Justice Samuel Alito seemed to recognize this in his opinion for the Supreme Court majority. He said that the government’s logic would require companies to pay for assisted suicides and third-trimester abortions in states where these practices are legal. 

For now, the Supreme Court has rejected this logic as an intrusion on the fundamental religious liberty of small businesses such as Hobby Lobby. 

But as we celebrate our nation’s founding this week, we need to pray for our neighbors and for our nation’s future. 

On this 4th of July, we need to thank God for the blessings of liberty. We need to commit ourselves to restoring and renewing American culture and civil society. We need to work for an America that respects the place of religion and protects the fundamental right of all men and women to seek the truth and to live according to their beliefs. 

So let us ask our Blessed Mother Mary to help us to bring about a new birth of religious freedom in our land, so that we might live as one family and share the blessings of our freedom with others, working together to build a society of truth and justice.  

Archbishop Gomez’s CPA Award-winning book, “Immigration and the Next America,” is available at the Cathedral Gift Shop ( Follow him at 


Iowa and us in a Year of Mercy

Kathryn Jean Lopez

It was in the general-purpose room of St. Francis of Assisi Church in West Des Moines that Donald Trump made his last pitch to Iowa voters, inside a caucus room. He wanted to make sure people remembered that not only will he build the wall on our border with Mexico, but that he’s the only candidate who will make Mexico pay for it.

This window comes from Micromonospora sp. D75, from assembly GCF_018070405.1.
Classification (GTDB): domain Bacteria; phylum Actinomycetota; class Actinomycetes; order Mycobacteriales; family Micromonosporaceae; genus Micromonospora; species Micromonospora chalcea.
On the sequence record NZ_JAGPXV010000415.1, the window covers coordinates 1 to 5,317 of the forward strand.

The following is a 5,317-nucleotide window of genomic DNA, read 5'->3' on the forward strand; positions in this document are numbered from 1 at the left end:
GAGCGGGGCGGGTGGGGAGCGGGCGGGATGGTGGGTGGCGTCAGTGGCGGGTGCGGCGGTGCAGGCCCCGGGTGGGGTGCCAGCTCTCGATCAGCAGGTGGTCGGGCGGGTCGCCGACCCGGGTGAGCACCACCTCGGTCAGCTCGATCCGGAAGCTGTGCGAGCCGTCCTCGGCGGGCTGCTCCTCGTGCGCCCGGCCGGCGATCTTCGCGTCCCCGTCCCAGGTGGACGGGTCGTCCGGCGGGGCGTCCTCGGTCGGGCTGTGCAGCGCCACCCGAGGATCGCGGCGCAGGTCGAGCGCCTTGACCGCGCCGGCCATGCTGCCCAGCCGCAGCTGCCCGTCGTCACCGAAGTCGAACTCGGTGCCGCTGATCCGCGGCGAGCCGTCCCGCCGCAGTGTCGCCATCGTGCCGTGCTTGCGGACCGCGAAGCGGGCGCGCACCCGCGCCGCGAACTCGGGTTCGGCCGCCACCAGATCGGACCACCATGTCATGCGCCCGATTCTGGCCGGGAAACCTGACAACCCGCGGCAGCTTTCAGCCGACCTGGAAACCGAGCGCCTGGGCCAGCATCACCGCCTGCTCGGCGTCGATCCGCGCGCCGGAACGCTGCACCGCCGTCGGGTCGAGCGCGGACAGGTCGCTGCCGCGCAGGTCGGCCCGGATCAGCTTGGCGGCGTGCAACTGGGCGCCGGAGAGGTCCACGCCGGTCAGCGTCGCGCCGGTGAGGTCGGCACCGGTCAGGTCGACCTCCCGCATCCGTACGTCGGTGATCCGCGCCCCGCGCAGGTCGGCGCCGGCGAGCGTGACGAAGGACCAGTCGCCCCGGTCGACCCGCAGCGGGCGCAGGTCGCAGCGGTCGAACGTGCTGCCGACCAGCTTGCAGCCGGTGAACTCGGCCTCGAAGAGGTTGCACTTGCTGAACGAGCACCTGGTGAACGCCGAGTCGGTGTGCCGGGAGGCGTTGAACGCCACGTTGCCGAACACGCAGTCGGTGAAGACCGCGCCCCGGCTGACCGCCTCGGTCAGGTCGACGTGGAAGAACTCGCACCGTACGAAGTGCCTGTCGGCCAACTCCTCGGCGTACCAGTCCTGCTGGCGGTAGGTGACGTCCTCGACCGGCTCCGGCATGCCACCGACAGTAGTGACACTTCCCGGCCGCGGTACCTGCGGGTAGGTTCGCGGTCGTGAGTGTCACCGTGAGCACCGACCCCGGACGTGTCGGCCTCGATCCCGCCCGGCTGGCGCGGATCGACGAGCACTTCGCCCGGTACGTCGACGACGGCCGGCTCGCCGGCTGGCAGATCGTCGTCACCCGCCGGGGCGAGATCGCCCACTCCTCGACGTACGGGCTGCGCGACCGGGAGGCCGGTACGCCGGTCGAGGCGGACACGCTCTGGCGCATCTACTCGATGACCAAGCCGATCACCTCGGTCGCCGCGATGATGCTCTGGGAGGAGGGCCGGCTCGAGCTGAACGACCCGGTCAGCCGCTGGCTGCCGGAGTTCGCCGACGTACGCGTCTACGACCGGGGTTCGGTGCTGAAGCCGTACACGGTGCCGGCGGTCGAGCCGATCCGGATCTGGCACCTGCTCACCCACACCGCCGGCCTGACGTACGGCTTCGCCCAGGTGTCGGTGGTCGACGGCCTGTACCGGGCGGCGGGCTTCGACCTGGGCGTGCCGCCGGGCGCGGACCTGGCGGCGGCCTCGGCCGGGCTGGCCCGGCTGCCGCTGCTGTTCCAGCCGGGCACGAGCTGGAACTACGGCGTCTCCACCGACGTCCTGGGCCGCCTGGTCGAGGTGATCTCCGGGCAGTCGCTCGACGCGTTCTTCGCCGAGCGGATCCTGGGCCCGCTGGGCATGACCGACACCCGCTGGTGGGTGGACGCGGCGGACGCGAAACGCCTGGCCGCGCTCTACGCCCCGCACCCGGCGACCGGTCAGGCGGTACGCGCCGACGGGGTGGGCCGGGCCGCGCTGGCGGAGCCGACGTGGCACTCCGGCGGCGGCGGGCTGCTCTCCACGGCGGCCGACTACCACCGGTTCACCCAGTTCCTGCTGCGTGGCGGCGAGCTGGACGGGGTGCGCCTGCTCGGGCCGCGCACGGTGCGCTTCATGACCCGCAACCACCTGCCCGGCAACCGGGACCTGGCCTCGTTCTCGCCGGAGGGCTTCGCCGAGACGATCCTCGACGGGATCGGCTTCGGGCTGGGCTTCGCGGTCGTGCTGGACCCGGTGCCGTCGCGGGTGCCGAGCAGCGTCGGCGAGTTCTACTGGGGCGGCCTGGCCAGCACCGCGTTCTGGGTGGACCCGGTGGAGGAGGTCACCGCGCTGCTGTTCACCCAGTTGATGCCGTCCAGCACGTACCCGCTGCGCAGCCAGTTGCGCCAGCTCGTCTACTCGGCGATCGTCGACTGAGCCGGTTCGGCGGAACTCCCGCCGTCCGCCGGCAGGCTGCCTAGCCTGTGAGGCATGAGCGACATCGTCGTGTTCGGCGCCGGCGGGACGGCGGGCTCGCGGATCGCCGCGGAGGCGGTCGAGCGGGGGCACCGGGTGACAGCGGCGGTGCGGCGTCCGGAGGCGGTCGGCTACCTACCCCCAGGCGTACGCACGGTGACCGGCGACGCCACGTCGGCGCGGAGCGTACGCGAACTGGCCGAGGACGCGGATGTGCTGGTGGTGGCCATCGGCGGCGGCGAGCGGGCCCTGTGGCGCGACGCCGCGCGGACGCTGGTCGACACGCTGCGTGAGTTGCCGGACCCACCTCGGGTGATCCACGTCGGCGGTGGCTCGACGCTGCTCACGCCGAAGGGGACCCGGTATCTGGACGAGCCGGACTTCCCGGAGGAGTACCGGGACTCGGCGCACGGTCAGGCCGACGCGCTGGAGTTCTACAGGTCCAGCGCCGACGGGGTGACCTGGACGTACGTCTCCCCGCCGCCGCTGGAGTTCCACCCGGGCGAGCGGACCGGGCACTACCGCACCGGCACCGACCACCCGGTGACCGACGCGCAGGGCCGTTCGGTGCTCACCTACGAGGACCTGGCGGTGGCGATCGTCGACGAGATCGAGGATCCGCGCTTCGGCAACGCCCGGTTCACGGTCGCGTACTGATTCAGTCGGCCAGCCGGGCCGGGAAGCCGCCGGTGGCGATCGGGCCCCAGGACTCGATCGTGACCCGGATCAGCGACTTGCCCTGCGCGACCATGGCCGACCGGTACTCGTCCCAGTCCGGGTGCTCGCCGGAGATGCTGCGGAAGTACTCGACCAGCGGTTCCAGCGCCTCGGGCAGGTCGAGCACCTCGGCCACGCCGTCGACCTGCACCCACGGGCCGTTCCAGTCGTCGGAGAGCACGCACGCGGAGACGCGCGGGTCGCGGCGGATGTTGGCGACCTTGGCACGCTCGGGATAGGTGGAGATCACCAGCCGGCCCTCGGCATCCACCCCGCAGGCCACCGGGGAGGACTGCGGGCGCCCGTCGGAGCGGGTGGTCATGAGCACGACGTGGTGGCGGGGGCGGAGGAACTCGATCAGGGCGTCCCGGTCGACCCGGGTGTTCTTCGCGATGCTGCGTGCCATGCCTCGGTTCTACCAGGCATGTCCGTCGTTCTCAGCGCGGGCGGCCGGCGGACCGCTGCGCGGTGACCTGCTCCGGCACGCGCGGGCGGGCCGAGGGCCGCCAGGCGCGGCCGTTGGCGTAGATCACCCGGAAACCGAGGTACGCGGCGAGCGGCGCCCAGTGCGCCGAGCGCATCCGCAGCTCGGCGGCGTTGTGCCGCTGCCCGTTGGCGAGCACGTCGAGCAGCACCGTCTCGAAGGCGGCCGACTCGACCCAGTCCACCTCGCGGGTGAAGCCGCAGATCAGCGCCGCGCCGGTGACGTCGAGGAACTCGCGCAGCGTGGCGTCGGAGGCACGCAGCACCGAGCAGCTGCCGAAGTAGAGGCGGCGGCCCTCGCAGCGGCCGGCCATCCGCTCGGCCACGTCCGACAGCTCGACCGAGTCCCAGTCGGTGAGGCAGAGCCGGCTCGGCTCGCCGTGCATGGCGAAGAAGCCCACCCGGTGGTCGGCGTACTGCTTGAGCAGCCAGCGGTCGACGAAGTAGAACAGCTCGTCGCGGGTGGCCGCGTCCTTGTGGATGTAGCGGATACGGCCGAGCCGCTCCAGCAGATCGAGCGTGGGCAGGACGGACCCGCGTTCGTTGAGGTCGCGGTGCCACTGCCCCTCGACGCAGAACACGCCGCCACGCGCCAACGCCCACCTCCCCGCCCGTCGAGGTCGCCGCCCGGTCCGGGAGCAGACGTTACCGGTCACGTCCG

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February 6, 2016

  • Saturday, February, 6

    Second Annual Sisters of Notre Dame Nun Run 5K & 1-Mile Fun Run, 8 a.m., Hosted by the Sisters of Notre Dame and La Reina High School and Middle School in Thousand Oaks. Course starts on Dover Avenue in Thousand Oaks and finishes in front of La Reina School. Open to runners and walkers of all ages and ability levels. Professional chip timing technology will be provided to 5K runners by Vendurance Sports. Participants will receive a free T-shirt (while supplies last); pancake breakfast available after the race. Pre-registration is $35 per person for the 5K, and $25 for the 1-Mile. All proceeds support the Sisters of Notre Dame Life and Ministry Fund, allowing the sisters to continue their ministries in Los Angeles and Ventura counties. For more information, contact Chloe Vieira at, or visit 

    Math Competition for Middle School Students & Problem-Solving Workshop for Teachers, 7:45 a.m., Don Bosco Technical Institute, 1151 San Gabriel Blvd., Rosemead.A mathematics competition for fifth through eighth grade students. The 44th annual event will offer awards for the highest scoring individual and teams. Participants must register by Feb. 2 Space is limited. The cost is $8 per individual and $5 per person for teams of four or more, up to 15. Check-in begins at 7:45 a.m.; one-hour test starts at 9 a.m. Free activities offered and food available for purchase. Award ceremony follows the competition at 11 a.m. For more information, contact Valeria De Luna at


    San Fernando Regional Day of Prayer for the RCIA, 1 - 4:30 p.m., St. John Baptist De La Salle Church, 16555 Chatsworth St., Granada Hills. An afternoon of prayer for those who will celebrate the Rite of Election and Call to Continuing Conversion this Lent. Catechumens, candidates, sponsors and team members will come together in prayer with Bishop Joseph V. Brennan. To register or for more information, contact Sandy Cole at (818) 368-1514 or


    Second Annual Valentine's Dinner/Dance, 7 p.m., St. James School - O'Gorman Center, 4625 Garnet St., Torrance.Dance music from the 50's to the present; $20 per person. Proceeds will benefit our seminarians. For more information, call the parish office at (310) 372-5228, or Ely at (310) 944-3355.  


    Snowflake Swing Dinner/Dance, 6 p.m. to midnight,St. Francis of Assisi Church, 1523 Golden Gate Ave., Los Angeles. Great food, door prizes and dancing (assorted music), featuring the LA Trio. Tickets $25; RSVP by Feb. 2. For reservations, call Liza at (323) 664-1305 or Renee at (213) 413-3036.